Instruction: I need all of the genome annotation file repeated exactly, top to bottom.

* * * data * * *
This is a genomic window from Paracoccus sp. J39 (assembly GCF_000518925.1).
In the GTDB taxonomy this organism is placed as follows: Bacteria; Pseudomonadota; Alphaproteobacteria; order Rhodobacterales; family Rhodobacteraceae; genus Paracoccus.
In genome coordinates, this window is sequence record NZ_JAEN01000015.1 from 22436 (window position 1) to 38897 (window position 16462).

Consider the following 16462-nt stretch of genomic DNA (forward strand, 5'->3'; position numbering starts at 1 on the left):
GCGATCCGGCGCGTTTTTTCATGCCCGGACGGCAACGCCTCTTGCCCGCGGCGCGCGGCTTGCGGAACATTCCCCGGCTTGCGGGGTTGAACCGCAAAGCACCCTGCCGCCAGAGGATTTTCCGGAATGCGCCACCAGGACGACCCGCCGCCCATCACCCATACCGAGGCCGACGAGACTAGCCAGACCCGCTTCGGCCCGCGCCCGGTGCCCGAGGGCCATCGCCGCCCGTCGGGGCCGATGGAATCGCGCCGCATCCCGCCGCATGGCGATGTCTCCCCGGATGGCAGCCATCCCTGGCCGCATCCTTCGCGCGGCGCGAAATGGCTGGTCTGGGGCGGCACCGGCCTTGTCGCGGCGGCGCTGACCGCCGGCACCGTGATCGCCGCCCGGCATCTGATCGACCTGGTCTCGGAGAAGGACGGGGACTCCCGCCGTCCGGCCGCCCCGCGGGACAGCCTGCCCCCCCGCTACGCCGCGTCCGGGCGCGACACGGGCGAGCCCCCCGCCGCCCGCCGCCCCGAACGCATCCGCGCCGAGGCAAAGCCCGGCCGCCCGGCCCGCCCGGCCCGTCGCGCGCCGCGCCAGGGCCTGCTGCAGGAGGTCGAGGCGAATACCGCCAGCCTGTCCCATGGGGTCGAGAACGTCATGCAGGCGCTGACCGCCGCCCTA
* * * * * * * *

This is a genomic window from Paracoccus sp. J39 (assembly GCF_000518925.1).
In the GTDB taxonomy this organism is placed as follows: Bacteria; Pseudomonadota; Alphaproteobacteria; order Rhodobacterales; family Rhodobacteraceae; genus Paracoccus.
In genome coordinates, this window is sequence record NZ_JAEN01000015.1 from 22436 (window position 1) to 38897 (window position 16462).

Consider the following 16462-nt stretch of genomic DNA (forward strand, 5'->3'; position numbering starts at 1 on the left):
GCGATCCGGCGCGTTTTTTCATGCCCGGACGGCAACGCCTCTTGCCCGCGGCGCGCGGCTTGCGGAACATTCCCCGGCTTGCGGGGTTGAACCGCAAAGCACCCTGCCGCCAGAGGATTTTCCGGAATGCGCCACCAGGACGACCCGCCGCCCATCACCCATACCGAGGCCGACGAGACTAGCCAGACCCGCTTCGGCCCGCGCCCGGTGCCCGAGGGCCATCGCCGCCCGTCGGGGCCGATGGAATCGCGCCGCATCCCGCCGCATGGCGATGTCTCCCCGGATGGCAGCCATCCCTGGCCGCATCCTTCGCGCGGCGCGAAATGGCTGGTCTGGGGCGGCACCGGCCTTGTCGCGGCGGCGCTGACCGCCGGCACCGTGATCGCCGCCCGGCATCTGATCGACCTGGTCTCGGAGAAGGACGGGGACTCCCGCCGTCCGGCCGCCCCGCGGGACAGCCTGCCCCCCCGCTACGCCGCGTCCGGGCGCGACACGGGCGAGCCCCCCGCCGCCCGCCGCCCCGAACGCATCCGCGCCGAGGCAAAGCCCGGCCGCCCGGCCCGCCCGGCCCGTCGCGCGCCGCGCCAGGGCCTGCTGCAGGAGGTCGAGGCGAATACCGCCAGCCTGTCCCATGGGGTCGAGAACGTCATGCAGGCGCTGACCGCCGCCCTA